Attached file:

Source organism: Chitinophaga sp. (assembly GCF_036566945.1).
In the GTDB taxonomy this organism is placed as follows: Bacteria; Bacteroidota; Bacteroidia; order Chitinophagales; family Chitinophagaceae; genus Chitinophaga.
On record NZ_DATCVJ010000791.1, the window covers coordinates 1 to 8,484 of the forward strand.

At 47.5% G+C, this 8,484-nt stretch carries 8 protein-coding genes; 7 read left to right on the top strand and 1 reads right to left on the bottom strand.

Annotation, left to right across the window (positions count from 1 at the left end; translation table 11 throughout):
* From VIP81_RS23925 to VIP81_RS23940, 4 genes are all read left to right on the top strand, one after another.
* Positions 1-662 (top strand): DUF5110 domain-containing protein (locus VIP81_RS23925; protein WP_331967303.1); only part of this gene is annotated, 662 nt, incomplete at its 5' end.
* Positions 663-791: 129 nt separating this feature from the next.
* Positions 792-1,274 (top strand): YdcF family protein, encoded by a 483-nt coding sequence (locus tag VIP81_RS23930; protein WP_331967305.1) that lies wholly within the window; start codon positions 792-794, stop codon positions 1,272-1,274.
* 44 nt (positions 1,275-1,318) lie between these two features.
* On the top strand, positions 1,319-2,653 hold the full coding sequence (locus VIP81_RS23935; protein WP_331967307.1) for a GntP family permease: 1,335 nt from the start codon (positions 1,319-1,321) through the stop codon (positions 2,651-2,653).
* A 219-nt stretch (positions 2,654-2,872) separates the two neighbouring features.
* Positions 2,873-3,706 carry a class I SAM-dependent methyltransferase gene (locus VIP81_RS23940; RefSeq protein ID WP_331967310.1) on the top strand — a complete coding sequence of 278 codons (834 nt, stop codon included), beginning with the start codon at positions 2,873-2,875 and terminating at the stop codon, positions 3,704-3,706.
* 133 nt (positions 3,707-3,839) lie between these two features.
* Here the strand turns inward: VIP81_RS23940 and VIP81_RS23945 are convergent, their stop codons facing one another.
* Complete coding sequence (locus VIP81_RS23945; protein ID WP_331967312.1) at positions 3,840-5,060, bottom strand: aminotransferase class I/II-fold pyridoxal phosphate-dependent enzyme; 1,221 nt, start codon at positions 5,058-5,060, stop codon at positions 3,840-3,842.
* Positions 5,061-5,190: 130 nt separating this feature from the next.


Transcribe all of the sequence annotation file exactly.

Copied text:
Source organism: Chitinophaga sp. (assembly GCF_036566945.1).
In the GTDB taxonomy this organism is placed as follows: Bacteria; Bacteroidota; Bacteroidia; order Chitinophagales; family Chitinophagaceae; genus Chitinophaga.
On record NZ_DATCVJ010000791.1, the window covers coordinates 1 to 8,484 of the forward strand.

At 47.5% G+C, this 8,484-nt stretch carries 8 protein-coding genes; 7 read left to right on the top strand and 1 reads right to left on the bottom strand.

Annotation, left to right across the window (positions count from 1 at the left end; translation table 11 throughout):
* From VIP81_RS23925 to VIP81_RS23940, 4 genes are all read left to right on the top strand, one after another.
* Positions 1-662 (top strand): DUF5110 domain-containing protein (locus VIP81_RS23925; protein WP_331967303.1); only part of this gene is annotated, 662 nt, incomplete at its 5' end.
* Positions 663-791: 129 nt separating this feature from the next.
* Positions 792-1,274 (top strand): YdcF family protein, encoded by a 483-nt coding sequence (locus tag VIP81_RS23930; protein WP_331967305.1) that lies wholly within the window; start codon positions 792-794, stop codon positions 1,272-1,274.
* 44 nt (positions 1,275-1,318) lie between these two features.
* On the top strand, positions 1,319-2,653 hold the full coding sequence (locus VIP81_RS23935; protein WP_331967307.1) for a GntP family permease: 1,335 nt from the start codon (positions 1,319-1,321) through the stop codon (positions 2,651-2,653).
* A 219-nt stretch (positions 2,654-2,872) separates the two neighbouring features.
* Positions 2,873-3,706 carry a class I SAM-dependent methyltransferase gene (locus VIP81_RS23940; RefSeq protein ID WP_331967310.1) on the top strand — a complete coding sequence of 278 codons (834 nt, stop codon included), beginning with the start codon at positions 2,873-2,875 and terminating at the stop codon, positions 3,704-3,706.
* 133 nt (positions 3,707-3,839) lie between these two features.
* Here the strand turns inward: VIP81_RS23940 and VIP81_RS23945 are convergent, their stop codons facing one another.
* Complete coding sequence (locus VIP81_RS23945; protein ID WP_331967312.1) at positions 3,840-5,060, bottom strand: aminotransferase class I/II-fold pyridoxal phosphate-dependent enzyme; 1,221 nt, start codon at positions 5,058-5,060, stop codon at positions 3,840-3,842.
* Positions 5,061-5,190: 130 nt separating this feature from the next.